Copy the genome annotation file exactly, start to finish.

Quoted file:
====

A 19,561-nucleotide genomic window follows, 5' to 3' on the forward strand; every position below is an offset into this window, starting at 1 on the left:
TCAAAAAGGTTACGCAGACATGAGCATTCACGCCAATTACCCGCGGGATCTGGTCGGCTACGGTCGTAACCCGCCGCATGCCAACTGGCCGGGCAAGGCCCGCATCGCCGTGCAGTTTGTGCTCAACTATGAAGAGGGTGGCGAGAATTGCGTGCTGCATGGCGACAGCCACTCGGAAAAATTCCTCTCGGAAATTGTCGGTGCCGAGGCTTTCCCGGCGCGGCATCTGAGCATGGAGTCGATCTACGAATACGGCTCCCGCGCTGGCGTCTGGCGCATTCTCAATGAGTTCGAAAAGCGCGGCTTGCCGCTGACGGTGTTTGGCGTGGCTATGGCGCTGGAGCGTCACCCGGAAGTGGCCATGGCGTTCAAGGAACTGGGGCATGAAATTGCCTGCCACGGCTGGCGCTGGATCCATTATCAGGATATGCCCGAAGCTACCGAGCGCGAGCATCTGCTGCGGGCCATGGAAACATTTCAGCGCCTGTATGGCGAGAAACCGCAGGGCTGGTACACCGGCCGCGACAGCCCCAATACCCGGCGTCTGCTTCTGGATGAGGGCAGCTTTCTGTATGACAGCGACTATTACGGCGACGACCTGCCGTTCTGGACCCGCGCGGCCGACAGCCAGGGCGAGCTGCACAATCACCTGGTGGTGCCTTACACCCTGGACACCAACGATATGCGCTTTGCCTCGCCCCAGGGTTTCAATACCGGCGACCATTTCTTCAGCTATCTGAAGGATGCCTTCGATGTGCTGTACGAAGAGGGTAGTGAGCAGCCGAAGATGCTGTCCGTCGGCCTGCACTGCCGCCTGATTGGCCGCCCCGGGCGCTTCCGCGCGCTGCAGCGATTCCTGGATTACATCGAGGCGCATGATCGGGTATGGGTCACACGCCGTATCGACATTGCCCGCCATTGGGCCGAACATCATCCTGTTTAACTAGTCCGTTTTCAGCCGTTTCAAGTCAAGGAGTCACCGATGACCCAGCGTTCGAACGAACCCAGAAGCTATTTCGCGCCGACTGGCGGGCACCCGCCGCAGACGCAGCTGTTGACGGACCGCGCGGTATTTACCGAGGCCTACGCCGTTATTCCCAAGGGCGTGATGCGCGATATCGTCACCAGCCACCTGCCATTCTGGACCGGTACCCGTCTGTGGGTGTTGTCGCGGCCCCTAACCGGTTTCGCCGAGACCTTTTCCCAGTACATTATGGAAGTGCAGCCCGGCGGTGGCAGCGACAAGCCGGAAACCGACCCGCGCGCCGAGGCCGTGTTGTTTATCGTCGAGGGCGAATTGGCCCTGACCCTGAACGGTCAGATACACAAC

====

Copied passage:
A 19,561-nucleotide genomic window follows, 5' to 3' on the forward strand; every position below is an offset into this window, starting at 1 on the left:
TCAAAAAGGTTACGCAGACATGAGCATTCACGCCAATTACCCGCGGGATCTGGTCGGCTACGGTCGTAACCCGCCGCATGCCAACTGGCCGGGCAAGGCCCGCATCGCCGTGCAGTTTGTGCTCAACTATGAAGAGGGTGGCGAGAATTGCGTGCTGCATGGCGACAGCCACTCGGAAAAATTCCTCTCGGAAATTGTCGGTGCCGAGGCTTTCCCGGCGCGGCATCTGAGCATGGAGTCGATCTACGAATACGGCTCCCGCGCTGGCGTCTGGCGCATTCTCAATGAGTTCGAAAAGCGCGGCTTGCCGCTGACGGTGTTTGGCGTGGCTATGGCGCTGGAGCGTCACCCGGAAGTGGCCATGGCGTTCAAGGAACTGGGGCATGAAATTGCCTGCCACGGCTGGCGCTGGATCCATTATCAGGATATGCCCGAAGCTACCGAGCGCGAGCATCTGCTGCGGGCCATGGAAACATTTCAGCGCCTGTATGGCGAGAAACCGCAGGGCTGGTACACCGGCCGCGACAGCCCCAATACCCGGCGTCTGCTTCTGGATGAGGGCAGCTTTCTGTATGACAGCGACTATTACGGCGACGACCTGCCGTTCTGGACCCGCGCGGCCGACAGCCAGGGCGAGCTGCACAATCACCTGGTGGTGCCTTACACCCTGGACACCAACGATATGCGCTTTGCCTCGCCCCAGGGTTTCAATACCGGCGACCATTTCTTCAGCTATCTGAAGGATGCCTTCGATGTGCTGTACGAAGAGGGTAGTGAGCAGCCGAAGATGCTGTCCGTCGGCCTGCACTGCCGCCTGATTGGCCGCCCCGGGCGCTTCCGCGCGCTGCAGCGATTCCTGGATTACATCGAGGCGCATGATCGGGTATGGGTCACACGCCGTATCGACATTGCCCGCCATTGGGCCGAACATCATCCTGTTTAACTAGTCCGTTTTCAGCCGTTTCAAGTCAAGGAGTCACCGATGACCCAGCGTTCGAACGAACCCAGAAGCTATTTCGCGCCGACTGGCGGGCACCCGCCGCAGACGCAGCTGTTGACGGACCGCGCGGTATTTACCGAGGCCTACGCCGTTATTCCCAAGGGCGTGATGCGCGATATCGTCACCAGCCACCTGCCATTCTGGACCGGTACCCGTCTGTGGGTGTTGTCGCGGCCCCTAACCGGTTTCGCCGAGACCTTTTCCCAGTACATTATGGAAGTGCAGCCCGGCGGTGGCAGCGACAAGCCGGAAACCGACCCGCGCGCCGAGGCCGTGTTGTTTATCGTCGAGGGCGAATTGGCCCTGACCCTGAACGGTCAGATACACAAC